If 3 years ago I signed a non-compete agreement as a salesman but have since been moved into management with different duties, does the agreement carry over to this new position?

About 10 months ago, I was informed the company was changing their business strategy and eliminating direct salesman in my state. I was being moved into a management position and would now have a completely different role. My compensation was also changed and now I make less than I did when in sales and involves about 40% of overnight travel. I did not travel at all in sales. I was not given any documentation except a new job description. I would like to look for a new in sales but need to know if my original non-compete carries over to the management position since the company completely changed my responsibilities and pay structure?

Asked on August 1, 2015 under Employment Labor Law, Illinois


S.L,. Member, California Bar / FreeAdvice Contributing Attorney

Answered 5 years ago | Contributor

Since you are now in a management position with completely different duties than when you were in sales, the non-competitive agreement should no longer be in effect.  In addition, a non-competitive agreement has to be limited in time, scope, and proximity.  It cannot be for an indefinite duration of time.  If there isn't any time limit stated in the non-competitive agreement, that would be an issue for you to raise if anyone claims you are in violation of it by obtaining a new sales job three years after signing the agreement.  The non-competitive agreement also has to be limited in geographic proximity and cannot have an unlimited area in which you cannot compete.  For example, if it said 5 or 10 miles from your office location, that may be acceptable, but not 100 miles or omission of proximity altogether.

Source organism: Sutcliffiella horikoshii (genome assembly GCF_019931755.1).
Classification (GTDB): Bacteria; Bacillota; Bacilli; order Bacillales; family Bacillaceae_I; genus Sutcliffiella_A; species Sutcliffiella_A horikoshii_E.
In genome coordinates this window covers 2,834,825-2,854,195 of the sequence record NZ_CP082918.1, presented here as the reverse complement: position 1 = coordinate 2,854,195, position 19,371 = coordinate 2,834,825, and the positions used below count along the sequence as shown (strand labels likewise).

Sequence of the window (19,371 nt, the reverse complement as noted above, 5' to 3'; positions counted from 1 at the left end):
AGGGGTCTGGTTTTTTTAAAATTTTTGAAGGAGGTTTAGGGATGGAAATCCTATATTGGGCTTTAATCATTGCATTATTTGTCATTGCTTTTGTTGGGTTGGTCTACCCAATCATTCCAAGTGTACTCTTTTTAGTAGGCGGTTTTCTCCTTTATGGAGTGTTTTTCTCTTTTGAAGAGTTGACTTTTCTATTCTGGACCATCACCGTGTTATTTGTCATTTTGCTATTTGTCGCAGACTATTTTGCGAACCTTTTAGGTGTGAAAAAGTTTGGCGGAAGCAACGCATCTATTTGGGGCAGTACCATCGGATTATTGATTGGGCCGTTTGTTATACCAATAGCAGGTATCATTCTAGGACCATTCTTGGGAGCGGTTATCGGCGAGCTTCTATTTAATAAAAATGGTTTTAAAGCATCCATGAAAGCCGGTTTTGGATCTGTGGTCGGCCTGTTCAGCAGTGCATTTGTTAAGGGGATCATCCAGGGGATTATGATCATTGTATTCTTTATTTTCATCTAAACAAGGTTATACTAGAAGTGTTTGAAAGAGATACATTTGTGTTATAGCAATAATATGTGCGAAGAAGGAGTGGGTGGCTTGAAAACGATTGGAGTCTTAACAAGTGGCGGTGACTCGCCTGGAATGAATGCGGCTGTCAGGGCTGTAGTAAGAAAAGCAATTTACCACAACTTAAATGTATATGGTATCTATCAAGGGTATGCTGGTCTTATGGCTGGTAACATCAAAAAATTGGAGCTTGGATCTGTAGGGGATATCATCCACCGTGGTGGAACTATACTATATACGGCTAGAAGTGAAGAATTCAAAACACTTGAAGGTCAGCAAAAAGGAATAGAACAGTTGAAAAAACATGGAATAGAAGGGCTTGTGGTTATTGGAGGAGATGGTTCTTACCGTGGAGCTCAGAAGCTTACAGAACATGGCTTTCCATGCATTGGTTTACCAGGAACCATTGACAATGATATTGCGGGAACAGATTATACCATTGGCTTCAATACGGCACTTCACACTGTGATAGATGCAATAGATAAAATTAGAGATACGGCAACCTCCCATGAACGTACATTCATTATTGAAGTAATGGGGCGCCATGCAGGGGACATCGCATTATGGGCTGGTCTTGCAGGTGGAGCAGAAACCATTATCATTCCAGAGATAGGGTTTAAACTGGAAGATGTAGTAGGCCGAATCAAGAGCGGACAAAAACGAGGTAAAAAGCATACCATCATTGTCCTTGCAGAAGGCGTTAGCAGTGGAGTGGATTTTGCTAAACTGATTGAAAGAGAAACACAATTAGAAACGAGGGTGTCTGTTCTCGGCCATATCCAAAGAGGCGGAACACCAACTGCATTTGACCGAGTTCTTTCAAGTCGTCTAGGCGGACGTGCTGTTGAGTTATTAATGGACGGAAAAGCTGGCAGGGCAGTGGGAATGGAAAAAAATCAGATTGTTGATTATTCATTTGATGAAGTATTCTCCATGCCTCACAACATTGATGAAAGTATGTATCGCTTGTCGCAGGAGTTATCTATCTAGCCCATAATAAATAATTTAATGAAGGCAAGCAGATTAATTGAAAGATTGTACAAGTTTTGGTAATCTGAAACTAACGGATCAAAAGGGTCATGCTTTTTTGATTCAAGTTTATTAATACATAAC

A court can limit the scope, proximity, and duration of a non-competitive agreement.

Since the position of direct salesman has been eliminated in your state, it would not serve any purpose for the company to try to enforce a non-competitive agreement for a salesman in your state. 

Therefore, the non-competitive agreement should no longer be applicable.

SJZ, Member, New York Bar / FreeAdvice Contributing Attorney

Answered 5 years ago | Contributor

It depends on the terms of the non-competition agreement. If it simply states that you shall not compete with your employer without being more specific than that, it would still  be enforceable; in that instance, you would have agreed to not compete in any capacity. However, it is states that you will not compete in sales, as a salesman, etc. then it would no longer be relevant so long as you do not work as a salesman for a competitor...it may technically still be in force, but if your inability to compete was limited to competing as a salesman, then if you don't compete in that capacity, you are not violating the agreement.

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